Then, on a clear summer afternoon, we walked, as was often our custom, on the marble terrace behind the house. In robes of ocean-purple, we paced among the windy trees with their blown, crooked shadows; and there, following us as we went to and fro, I saw the blue shadow of Avyctes and my own shadow on the marble; and between them, an adumbration that was not wrought by any of the cedars. And I was greatly startled, but spoke not of the matter to Avyctes, and observed the unknown shadow with covert care.

I saw that it followed closely the shadow of Avyctes, keeping ever the same distance. And it fluttered not in the wind, but moved with a flowing as of some heavy, thick, putrescent liquid; and its color was not blue nor purple nor black, nor any other hue to which man’s eyes are habituated, but a hue as of some unearthly purulence; and its form was altogether monstrous, having a squat head and a long, undulant body, without similitude to beast or devil.

Avyctes heeded not the shadow; and still I feared to speak, though I thought it an ill thing for the master to be companioned thus. And I moved closer to him, in order to detect by touch or other perception the invisible presence that had cast the adumbration. But the air was void to sunward of the shadow; and I found nothing opposite the sun nor in any oblique direction, though I searched closely, knowing that certain beings cast their shadows thus.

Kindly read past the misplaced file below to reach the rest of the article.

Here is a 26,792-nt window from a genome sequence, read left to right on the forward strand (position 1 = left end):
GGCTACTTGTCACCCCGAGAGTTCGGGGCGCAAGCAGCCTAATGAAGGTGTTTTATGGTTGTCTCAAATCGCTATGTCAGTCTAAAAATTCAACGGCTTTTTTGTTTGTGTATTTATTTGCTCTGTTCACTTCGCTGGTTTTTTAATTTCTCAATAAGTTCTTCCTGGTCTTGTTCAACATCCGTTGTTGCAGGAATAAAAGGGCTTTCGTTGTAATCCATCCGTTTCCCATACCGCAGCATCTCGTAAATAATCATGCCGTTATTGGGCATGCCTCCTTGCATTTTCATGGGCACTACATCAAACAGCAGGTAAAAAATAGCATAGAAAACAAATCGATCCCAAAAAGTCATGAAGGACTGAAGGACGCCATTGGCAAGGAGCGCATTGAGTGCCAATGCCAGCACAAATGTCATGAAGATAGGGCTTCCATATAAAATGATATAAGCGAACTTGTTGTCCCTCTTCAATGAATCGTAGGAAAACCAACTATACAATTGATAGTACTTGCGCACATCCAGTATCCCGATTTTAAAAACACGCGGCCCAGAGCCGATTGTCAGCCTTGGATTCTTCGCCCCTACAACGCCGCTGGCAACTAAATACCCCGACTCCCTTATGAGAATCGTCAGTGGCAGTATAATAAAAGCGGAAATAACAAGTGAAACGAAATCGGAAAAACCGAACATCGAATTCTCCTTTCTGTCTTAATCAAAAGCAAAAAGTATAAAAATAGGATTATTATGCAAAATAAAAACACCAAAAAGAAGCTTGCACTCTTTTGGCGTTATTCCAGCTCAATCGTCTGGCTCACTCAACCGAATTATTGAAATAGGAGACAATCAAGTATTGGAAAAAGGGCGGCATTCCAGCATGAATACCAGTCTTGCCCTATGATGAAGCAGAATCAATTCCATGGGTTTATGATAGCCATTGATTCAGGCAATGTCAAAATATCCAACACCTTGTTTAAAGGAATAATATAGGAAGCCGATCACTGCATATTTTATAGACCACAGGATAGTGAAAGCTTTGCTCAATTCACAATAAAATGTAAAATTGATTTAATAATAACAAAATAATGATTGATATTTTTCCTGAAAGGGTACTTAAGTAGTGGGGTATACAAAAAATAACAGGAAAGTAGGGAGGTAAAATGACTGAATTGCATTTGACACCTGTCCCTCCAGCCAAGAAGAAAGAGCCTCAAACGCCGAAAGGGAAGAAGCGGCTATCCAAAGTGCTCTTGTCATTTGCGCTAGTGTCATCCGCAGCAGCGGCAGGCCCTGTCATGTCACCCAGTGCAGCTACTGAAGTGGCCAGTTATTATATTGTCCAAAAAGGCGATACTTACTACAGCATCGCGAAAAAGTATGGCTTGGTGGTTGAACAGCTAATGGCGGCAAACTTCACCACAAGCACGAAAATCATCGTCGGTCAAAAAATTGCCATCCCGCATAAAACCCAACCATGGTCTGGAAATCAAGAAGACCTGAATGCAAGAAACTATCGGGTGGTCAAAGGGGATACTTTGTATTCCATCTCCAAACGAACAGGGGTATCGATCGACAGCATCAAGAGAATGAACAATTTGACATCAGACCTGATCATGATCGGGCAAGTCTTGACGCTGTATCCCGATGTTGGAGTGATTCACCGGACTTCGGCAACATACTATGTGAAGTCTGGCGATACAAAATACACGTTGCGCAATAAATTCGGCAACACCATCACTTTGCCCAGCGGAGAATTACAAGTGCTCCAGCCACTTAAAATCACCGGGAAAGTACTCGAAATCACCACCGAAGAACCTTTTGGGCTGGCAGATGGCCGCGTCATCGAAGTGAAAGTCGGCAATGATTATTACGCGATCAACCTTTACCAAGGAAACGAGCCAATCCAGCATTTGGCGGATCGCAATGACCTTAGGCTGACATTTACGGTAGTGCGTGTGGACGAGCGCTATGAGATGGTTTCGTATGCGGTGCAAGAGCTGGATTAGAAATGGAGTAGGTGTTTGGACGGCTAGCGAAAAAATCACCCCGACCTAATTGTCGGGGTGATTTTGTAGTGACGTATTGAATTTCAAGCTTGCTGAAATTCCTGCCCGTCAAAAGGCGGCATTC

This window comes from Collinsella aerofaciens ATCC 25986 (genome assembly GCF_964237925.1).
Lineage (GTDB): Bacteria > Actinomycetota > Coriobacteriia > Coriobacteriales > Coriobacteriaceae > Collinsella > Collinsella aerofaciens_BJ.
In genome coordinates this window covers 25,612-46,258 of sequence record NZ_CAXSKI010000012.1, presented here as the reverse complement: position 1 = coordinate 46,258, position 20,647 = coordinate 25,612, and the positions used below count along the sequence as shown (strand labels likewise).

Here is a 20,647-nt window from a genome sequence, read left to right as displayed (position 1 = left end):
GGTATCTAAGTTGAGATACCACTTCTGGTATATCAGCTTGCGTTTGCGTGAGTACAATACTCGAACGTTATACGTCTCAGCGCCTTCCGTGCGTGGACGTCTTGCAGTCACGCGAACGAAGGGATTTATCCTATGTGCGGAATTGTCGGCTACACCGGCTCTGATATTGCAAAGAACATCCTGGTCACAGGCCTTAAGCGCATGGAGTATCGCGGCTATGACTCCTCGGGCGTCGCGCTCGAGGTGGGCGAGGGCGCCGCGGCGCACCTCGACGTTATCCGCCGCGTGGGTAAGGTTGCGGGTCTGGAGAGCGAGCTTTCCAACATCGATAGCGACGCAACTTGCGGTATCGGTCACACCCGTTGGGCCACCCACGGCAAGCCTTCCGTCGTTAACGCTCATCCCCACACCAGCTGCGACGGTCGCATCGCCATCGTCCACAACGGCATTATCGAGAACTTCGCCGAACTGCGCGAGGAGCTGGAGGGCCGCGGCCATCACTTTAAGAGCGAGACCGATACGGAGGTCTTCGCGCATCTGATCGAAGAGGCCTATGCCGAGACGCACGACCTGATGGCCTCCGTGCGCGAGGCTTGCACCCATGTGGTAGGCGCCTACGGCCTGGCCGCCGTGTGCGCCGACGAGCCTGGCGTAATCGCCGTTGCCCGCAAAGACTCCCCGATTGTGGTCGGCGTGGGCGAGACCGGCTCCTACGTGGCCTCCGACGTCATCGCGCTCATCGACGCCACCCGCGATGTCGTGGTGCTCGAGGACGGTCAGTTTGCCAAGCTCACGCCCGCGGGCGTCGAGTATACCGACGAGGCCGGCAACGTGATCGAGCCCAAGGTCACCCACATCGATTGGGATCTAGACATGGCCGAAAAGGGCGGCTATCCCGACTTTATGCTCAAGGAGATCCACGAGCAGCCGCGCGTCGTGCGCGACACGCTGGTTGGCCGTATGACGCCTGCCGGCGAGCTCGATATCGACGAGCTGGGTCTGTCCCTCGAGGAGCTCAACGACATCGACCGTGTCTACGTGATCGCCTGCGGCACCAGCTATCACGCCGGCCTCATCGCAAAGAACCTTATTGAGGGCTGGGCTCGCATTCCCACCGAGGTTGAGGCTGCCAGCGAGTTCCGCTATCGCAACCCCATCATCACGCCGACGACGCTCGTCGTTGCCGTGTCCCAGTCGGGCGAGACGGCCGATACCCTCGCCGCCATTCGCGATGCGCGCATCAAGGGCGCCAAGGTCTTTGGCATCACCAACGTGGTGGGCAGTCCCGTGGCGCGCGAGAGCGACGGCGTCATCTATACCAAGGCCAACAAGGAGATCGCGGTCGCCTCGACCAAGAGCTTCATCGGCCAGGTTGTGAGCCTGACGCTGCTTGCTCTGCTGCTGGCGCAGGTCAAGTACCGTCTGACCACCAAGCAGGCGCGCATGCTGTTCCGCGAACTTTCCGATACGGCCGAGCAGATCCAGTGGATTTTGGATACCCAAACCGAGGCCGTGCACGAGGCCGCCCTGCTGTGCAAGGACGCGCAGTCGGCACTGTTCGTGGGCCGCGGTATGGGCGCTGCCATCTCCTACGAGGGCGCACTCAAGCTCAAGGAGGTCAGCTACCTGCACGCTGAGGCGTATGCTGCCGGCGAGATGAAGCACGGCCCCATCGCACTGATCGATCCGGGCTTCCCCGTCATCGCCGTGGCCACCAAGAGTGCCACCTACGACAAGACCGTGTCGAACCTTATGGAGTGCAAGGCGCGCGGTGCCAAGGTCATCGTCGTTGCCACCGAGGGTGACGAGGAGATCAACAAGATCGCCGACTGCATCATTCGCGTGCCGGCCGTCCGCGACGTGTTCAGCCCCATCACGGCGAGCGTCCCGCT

After a while, at the customary hour, we returned by the coiling stairs and monster-flanked portals into the high house. And I saw that the strange adumbration moved ever behind the shadow of Avyctes, falling horrible and unbroken on the steps and passing clearly separate and distinct amid the long umbrages of the towering monsters. And in the dim halls beyond the sun, where shadows should not have been, I beheld with terror the distorted loathly blot, having a pestilent, unnamable hue, that followed Avyctes as if in lieu of his own extinguished shadow. And all that day, everywhere that we went, at the table served by specters, or in the mummy-warded room of volumes and books, the thing pursued Avyctes, clinging to him even as leprosy to the leper. And still the master had perceived it not; and still I forbore to warn him, hoping that the visitant would withdraw in its own time, going obscurely as it had come.